27 October 2020

Peter Tilley: The Shadow Speaks

MAY SPACE is proud to present a new suite of sculptures by represented artist, Peter Tilley.


My interest in the connections between the figure and the shadow it casts, once more forms the basis of this body of work. Images of the self were seen indistinctly in polished materials prior to the production of silvered mirrors. Historically, this resulted in a semantic ambiguity between ‘reflection’ and ‘shadow’ and is another element I have explored in this body of work. Some of the sculpture’s cast shadows are voids and some are material constructions, they symbolically or visually disclose withheld traits of the casting figure that may not be consciously observed. Our usual perceptive process evaluates an object by its real cast shadow and then quickly dispenses with that shadow from our perception. Conversely, these tactile, sculpted material shadows are not only visible, but their tangible presence can be noticed and scrutinised for meaning.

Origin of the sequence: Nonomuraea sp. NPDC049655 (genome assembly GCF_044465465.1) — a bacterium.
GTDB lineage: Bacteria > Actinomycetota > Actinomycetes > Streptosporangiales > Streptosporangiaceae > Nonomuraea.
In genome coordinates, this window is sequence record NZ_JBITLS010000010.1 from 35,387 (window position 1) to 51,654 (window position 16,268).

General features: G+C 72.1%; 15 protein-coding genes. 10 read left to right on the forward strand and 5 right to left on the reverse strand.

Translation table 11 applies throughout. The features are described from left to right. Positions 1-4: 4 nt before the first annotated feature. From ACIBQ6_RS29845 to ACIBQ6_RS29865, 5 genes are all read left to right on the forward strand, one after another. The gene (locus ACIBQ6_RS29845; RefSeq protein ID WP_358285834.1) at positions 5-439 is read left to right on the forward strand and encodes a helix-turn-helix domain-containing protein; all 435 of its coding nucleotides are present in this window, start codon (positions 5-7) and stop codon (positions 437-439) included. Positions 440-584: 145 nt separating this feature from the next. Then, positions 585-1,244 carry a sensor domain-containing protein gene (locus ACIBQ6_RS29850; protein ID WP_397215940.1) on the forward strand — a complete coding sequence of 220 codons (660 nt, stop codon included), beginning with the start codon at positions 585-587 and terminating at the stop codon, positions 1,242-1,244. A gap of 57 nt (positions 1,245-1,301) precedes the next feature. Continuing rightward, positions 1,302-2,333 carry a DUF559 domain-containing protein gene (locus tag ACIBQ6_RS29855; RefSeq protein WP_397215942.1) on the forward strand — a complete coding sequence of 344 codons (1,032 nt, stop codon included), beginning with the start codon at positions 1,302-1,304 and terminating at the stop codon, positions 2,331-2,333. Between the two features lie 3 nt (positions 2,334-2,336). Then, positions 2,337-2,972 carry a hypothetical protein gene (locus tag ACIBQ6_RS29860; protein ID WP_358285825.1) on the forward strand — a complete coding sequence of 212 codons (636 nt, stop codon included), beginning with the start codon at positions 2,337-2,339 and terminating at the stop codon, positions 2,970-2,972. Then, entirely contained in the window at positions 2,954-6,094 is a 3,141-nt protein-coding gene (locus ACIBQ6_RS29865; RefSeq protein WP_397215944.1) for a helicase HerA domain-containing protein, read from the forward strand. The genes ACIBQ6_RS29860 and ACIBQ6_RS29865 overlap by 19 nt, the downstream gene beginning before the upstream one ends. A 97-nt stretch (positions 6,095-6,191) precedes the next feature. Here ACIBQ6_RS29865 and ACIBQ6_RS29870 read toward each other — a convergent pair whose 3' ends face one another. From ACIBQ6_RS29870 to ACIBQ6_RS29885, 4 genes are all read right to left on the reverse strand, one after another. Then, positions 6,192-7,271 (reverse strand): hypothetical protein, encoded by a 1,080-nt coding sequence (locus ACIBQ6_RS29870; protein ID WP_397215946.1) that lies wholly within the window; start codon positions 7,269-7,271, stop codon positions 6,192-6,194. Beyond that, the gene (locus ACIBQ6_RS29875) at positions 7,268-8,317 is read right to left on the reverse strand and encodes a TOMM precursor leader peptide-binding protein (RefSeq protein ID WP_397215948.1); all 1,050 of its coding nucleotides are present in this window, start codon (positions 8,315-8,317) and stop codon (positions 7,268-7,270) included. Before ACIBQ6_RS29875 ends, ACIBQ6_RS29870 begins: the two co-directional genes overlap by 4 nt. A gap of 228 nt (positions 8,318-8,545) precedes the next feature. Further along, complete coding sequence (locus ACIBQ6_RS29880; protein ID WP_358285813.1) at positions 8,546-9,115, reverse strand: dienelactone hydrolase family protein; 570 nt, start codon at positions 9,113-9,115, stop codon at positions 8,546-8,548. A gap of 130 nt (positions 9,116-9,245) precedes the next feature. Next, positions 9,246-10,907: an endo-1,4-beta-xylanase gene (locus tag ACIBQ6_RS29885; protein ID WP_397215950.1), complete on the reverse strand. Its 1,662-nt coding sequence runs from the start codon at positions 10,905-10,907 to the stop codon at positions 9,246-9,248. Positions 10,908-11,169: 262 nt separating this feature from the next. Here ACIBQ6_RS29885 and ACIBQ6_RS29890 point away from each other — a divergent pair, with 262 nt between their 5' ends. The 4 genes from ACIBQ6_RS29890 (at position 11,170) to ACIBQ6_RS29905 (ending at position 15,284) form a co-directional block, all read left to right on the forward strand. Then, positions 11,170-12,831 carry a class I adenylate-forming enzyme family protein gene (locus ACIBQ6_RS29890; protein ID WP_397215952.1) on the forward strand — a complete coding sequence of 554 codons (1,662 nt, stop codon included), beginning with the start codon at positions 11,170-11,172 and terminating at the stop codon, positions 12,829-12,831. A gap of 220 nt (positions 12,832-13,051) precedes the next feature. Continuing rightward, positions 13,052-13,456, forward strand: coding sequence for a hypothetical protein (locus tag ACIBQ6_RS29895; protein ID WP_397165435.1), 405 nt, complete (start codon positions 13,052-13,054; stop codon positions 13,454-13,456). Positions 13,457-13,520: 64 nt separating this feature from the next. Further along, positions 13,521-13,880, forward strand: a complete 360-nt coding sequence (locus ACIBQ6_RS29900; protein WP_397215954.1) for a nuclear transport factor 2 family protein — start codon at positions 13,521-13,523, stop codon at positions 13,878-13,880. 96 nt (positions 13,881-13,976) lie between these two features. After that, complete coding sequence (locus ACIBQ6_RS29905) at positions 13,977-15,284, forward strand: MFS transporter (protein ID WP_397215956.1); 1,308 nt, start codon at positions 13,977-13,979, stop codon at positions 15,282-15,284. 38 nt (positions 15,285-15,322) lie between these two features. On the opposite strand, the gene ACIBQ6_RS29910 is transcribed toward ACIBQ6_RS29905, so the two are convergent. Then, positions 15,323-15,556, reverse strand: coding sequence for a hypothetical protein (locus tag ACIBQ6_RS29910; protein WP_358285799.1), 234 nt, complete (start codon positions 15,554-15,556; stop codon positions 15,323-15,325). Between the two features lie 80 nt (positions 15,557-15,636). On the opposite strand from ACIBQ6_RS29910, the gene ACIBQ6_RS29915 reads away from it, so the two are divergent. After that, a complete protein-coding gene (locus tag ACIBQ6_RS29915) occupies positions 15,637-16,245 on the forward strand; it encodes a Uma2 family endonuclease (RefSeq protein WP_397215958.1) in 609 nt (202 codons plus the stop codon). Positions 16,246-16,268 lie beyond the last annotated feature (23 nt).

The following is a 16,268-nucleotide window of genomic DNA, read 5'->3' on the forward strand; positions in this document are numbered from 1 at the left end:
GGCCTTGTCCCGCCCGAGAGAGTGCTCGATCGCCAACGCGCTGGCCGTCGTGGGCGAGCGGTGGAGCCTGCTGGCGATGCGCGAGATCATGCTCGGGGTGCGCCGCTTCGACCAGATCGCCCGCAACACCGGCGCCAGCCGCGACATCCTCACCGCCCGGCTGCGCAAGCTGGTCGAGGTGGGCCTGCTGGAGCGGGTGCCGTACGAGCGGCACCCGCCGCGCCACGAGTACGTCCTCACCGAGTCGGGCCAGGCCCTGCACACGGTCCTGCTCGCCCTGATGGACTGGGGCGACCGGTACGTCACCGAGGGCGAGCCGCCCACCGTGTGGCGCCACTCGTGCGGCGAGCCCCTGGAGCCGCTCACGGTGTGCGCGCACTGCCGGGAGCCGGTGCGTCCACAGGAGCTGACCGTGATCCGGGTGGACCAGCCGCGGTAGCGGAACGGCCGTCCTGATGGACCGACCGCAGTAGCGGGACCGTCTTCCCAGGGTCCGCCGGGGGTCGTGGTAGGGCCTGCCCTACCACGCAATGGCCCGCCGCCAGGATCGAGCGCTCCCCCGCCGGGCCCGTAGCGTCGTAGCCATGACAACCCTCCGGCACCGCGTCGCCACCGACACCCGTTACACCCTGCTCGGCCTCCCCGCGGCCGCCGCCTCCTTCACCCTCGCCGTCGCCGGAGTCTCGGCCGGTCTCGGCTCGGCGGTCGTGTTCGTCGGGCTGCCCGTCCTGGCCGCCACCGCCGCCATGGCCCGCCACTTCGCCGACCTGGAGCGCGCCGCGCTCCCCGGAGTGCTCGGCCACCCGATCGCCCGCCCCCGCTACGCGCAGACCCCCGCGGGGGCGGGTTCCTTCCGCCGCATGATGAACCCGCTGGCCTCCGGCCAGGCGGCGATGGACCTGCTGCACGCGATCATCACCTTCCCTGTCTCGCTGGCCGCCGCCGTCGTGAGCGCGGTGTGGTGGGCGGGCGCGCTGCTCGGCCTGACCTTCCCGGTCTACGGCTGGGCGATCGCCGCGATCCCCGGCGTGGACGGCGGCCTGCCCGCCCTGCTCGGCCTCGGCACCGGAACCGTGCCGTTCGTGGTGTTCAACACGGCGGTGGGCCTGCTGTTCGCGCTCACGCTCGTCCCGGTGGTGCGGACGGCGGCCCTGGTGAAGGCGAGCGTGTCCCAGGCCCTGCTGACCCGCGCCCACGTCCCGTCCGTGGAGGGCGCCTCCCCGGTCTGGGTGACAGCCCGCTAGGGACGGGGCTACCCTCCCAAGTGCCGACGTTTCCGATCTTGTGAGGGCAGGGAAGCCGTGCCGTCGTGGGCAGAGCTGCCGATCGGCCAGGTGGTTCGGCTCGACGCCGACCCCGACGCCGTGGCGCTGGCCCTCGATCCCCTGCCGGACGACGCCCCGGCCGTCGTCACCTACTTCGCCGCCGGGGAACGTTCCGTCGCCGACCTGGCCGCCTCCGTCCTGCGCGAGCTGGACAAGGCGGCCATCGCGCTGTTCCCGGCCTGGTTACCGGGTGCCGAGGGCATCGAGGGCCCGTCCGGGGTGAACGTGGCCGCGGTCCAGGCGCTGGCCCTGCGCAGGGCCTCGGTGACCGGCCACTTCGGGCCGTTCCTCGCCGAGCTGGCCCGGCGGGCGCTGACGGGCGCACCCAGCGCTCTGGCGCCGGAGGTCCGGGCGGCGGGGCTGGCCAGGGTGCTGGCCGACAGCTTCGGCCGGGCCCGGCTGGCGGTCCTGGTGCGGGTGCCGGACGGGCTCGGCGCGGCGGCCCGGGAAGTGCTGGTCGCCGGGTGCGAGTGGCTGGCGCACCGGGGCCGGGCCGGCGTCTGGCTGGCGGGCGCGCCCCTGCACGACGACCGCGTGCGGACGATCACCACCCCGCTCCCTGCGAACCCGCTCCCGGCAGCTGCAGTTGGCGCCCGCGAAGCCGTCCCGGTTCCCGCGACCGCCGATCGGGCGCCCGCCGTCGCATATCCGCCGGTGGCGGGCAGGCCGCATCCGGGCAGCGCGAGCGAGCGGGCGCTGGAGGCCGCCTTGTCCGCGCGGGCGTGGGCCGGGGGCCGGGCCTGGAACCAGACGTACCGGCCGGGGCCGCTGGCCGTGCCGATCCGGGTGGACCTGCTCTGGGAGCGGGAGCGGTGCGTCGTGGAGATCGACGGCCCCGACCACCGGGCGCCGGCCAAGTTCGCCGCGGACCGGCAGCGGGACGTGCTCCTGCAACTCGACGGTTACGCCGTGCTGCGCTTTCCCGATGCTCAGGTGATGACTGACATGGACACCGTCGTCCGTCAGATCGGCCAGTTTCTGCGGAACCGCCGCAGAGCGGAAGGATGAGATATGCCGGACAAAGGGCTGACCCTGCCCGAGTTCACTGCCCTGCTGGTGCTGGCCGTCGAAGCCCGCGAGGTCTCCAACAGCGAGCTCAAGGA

Most works in this exhibition are concerned with the relationship between psychological and physical perception, or the abstract and the tangible. In Jungian psychology, the shadow contains those parts of ourselves that remain suppressed, denied, or are unfavourable aspects of the personality, ‘the dark side of the self’. In Jung’s words “The shadow personifies everything that the subject refuses to acknowledge about himself [sic].” Another underlying influence in all of my works is the symbolism associated with Ancient Egyptian funerary culture. The simplicity of form and reserved stance of the figure represent one aspect of this bias, and is referenced by Ancient Egyptian artistic canons


- Peter Tilley, 2020



409b George Street, Waterloo NSW 2017

21 October to 7 November 2020

Tuesdays to Saturdays, 10am to 5pm

Cost: Free (Book tickets here)


MAY SPACE has an active COVID Safety Plan. All visitors are required to provide their name and contact number upon entry, surfaces are disinfected regularly, and we have a maximum capacity within the Gallery of 45 people.


Source: What's On